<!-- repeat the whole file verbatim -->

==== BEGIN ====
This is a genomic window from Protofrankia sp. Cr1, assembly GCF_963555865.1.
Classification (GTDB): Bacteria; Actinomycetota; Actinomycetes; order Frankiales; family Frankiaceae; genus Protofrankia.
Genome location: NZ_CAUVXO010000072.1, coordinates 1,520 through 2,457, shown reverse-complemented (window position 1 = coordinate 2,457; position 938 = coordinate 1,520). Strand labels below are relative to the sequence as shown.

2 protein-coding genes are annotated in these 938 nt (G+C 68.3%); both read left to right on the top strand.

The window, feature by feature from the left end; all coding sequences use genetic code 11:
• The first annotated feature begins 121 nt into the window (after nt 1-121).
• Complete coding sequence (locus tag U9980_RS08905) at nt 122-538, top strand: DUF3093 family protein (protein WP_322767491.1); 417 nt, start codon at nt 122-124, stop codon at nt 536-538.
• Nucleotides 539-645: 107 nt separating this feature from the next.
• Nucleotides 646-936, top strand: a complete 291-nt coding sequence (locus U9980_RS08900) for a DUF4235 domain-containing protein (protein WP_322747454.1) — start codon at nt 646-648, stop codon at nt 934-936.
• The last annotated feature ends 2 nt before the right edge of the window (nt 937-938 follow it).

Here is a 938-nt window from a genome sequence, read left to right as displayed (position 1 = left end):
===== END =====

This is a genomic window from Protofrankia sp. Cr1, assembly GCF_963555865.1.
Classification (GTDB): Bacteria; Actinomycetota; Actinomycetes; order Frankiales; family Frankiaceae; genus Protofrankia.
Genome location: NZ_CAUVXO010000072.1, coordinates 1,520 through 2,457, shown reverse-complemented (window position 1 = coordinate 2,457; position 938 = coordinate 1,520). Strand labels below are relative to the sequence as shown.

2 protein-coding genes are annotated in these 938 nt (G+C 68.3%); both read left to right on the top strand.

The window, feature by feature from the left end; all coding sequences use genetic code 11:
• The first annotated feature begins 121 nt into the window (after nt 1-121).
• Complete coding sequence (locus tag U9980_RS08905) at nt 122-538, top strand: DUF3093 family protein (protein WP_322767491.1); 417 nt, start codon at nt 122-124, stop codon at nt 536-538.
• Nucleotides 539-645: 107 nt separating this feature from the next.
• Nucleotides 646-936, top strand: a complete 291-nt coding sequence (locus U9980_RS08900) for a DUF4235 domain-containing protein (protein WP_322747454.1) — start codon at nt 646-648, stop codon at nt 934-936.
• The last annotated feature ends 2 nt before the right edge of the window (nt 937-938 follow it).

Here is a 938-nt window from a genome sequence, read left to right as displayed (position 1 = left end):